Oceanographer: acid oceans threaten seafood supply

Blue Hill — On Thursday, Oct. 20, Dr. Mark Green will be the featured speaker in the Marine Environmental Research Institute’s Ocean Environment Lecture Series.

He will speak on “Ocean Acidification: Survival of Marine Ecosystems and Seafood.” Green’s lecture begins at 7 p.m. and will be preceded by a reception at 6 p.m. All lectures in the series are free and open to the public.

According to Green, a professor and chair of environmental science at St. Joseph’s College of Maine in Standish, human activities have put so much carbon dioxide into the atmosphere it’s dissolving into the surface layer of the ocean and turning into an acid strong enough to destroy young clams within days of exposure.

The implications for clams and other fisheries, for marine ecosystems and for seafood supplies worldwide will be devastating, he said.

Green is an oceanographer and oyster grower. He also is a pioneer in ocean acidification research, garnering international attention and three major grants from the National Science Foundation.

His data was cited in a 2010 industry letter to a U.S. Senate Subcommittee hearing on the Environmental and Economic Impacts of Ocean Acidification. With his most recent grant, Green is focusing research on the impact of acidification on microscopic larval clams in several Maine estuaries.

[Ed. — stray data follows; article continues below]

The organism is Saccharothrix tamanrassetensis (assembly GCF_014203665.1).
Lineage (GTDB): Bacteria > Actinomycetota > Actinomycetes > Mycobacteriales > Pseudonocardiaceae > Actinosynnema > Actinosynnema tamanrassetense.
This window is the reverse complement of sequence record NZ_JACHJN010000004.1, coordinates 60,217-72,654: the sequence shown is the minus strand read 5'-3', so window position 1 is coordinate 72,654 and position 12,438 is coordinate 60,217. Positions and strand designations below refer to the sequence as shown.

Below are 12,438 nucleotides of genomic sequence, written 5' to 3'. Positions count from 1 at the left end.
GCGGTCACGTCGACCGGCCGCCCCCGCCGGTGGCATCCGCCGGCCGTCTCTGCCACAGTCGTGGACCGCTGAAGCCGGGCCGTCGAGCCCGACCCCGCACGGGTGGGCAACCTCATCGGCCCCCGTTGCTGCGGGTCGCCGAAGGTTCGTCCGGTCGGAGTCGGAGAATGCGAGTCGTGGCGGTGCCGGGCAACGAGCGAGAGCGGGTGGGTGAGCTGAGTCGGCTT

According to Green, ocean acidification has been on the radar screen for little more than five years.

However, humans have been putting carbon dioxide into the atmosphere 20 times longer than that. Over the last 100 years, the level of acid in the ocean has increased by 30 percent. Said Green, “We’re changing the chemistry. The ocean can’t keep up with the amount of acid that we’re putting in.”

Focusing his research on small, larval and juvenile-sized bivalves, Green said that, when exposed to ocean acidification, pitting on the outside of a shell is visible within 24 hours; by 72 hours the shell is corroded; between two and three days, there is almost a complete destruction of the shell.

Green said there is no single solution to ocean acidification, but there are many smaller solutions that can slow its rate, all of which involve reducing carbon emissions. This means finding low-carbon energy sources, increasing car fuel efficiency, limiting deforestation and using alternative energy.

MERI, located at 55 Main St. in Blue Hill, is a nonprofit organization dedicated to protecting the marine environment and human health through scientific research and education. For more information, call 374-2135, email info@meriresearch.org or visit meriresearch.org.

Bar Harbor Times Soup, 12 October 2011. Article.


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